In an era of Casual Fridays and work-from-home colleagues, how can you maintain effective office communication in a changing business climate?
We’ll steer you through changes in business etiquette, and help you successfully navigate through the new realities of workplace conflict and office politics.
Do you have a general reference guide, such as The Chicago Manual of Style, a grammar reference and a dictionary, but still not know what the preferred organizational usage or style is? We thought so. Your organization needs its own in-house style guide.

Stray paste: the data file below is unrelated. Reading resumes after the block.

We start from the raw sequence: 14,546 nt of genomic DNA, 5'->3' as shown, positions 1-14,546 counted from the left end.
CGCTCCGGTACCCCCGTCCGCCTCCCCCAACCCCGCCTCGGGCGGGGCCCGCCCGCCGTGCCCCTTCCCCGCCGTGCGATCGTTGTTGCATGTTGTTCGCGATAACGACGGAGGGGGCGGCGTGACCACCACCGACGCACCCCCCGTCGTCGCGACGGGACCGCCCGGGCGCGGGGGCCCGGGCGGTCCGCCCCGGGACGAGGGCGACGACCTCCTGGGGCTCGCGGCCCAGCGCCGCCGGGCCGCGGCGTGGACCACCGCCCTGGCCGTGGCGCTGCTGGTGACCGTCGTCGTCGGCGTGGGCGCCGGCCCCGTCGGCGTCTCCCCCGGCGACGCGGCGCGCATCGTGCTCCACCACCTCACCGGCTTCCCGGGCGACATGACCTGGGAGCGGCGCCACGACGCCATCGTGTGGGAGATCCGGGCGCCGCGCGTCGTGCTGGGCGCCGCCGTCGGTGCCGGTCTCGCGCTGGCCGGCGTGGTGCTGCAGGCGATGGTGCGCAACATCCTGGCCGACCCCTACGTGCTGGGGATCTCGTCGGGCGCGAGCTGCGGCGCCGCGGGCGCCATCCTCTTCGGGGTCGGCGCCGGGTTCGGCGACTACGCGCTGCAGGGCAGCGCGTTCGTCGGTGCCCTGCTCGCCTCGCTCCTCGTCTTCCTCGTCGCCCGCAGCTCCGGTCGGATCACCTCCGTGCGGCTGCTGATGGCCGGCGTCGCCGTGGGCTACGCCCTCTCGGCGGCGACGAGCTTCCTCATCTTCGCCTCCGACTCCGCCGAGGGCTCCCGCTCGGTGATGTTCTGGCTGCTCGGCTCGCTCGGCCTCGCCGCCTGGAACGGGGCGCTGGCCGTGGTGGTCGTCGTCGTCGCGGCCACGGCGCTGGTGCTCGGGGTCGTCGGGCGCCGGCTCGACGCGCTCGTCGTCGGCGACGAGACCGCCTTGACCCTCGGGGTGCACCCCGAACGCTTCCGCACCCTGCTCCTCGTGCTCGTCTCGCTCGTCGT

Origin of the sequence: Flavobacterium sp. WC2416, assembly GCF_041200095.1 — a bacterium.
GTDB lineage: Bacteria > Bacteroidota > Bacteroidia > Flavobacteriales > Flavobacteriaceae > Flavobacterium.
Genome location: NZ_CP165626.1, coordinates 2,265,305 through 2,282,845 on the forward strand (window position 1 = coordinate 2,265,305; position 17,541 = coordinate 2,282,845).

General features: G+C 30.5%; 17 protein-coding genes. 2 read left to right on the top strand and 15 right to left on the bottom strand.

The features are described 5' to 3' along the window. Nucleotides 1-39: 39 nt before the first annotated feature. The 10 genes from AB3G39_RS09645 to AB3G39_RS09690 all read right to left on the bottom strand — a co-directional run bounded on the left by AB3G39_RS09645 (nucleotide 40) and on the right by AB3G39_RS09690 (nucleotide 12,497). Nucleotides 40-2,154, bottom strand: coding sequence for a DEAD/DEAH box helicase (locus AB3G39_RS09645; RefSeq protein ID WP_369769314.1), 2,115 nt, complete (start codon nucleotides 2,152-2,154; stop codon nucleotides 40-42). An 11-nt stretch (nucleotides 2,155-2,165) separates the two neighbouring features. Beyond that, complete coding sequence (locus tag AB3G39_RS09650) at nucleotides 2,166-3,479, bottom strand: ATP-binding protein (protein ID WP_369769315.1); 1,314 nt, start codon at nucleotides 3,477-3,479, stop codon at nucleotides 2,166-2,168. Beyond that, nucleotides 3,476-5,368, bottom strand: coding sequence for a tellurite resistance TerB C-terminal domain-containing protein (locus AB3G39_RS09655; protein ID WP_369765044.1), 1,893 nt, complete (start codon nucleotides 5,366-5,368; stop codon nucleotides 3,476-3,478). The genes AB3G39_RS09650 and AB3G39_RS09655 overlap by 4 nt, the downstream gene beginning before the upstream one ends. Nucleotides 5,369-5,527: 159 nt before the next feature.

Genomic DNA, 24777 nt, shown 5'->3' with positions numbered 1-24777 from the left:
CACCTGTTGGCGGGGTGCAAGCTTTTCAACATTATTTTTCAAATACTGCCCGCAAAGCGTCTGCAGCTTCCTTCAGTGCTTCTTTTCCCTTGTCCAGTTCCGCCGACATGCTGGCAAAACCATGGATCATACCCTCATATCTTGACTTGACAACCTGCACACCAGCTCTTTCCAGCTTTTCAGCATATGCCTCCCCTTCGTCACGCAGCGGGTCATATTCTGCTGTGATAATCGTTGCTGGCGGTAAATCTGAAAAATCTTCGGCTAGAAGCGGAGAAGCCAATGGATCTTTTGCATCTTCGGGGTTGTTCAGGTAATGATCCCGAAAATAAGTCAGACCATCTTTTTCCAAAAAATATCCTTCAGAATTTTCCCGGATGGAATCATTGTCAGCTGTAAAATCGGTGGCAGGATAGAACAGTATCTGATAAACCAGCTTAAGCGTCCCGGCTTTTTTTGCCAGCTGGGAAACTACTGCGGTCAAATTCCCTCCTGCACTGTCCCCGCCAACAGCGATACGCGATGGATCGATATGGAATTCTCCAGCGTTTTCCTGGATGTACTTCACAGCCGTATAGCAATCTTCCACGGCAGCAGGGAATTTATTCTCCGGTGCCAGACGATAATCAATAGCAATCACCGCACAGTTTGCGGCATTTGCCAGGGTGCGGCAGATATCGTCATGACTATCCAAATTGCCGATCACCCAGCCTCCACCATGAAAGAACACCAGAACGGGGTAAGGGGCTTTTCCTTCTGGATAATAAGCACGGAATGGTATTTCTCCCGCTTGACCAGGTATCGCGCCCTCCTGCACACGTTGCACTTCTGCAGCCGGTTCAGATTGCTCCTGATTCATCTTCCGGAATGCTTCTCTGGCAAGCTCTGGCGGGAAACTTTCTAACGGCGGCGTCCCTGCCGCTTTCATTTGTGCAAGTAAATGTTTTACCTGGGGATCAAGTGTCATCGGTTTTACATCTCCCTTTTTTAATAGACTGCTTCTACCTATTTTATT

“It’s not enough to have an opinion,” Pegasystems CEO Alan Trefler tells The New York Times. “It has to be an informed opinion.” Leaders and managers don’t want “yes” men; they want “thought leaders.”
A survey of 800 business travelers found five kinds of characters: 1. The veteran. 2. The road weary. 3. The wide-eyed and anxious. 4. The passionate. 5. The newbie.
What sort of motto or guideline helps you work ethically every day? Admins work in a reactive frame of mind most of the day, says Nan DeMars, author of You Want Me to Do What? “Basically, we have to react according to our instincts and trust our internal gyroscope.” DeMars recommends using this fast compass: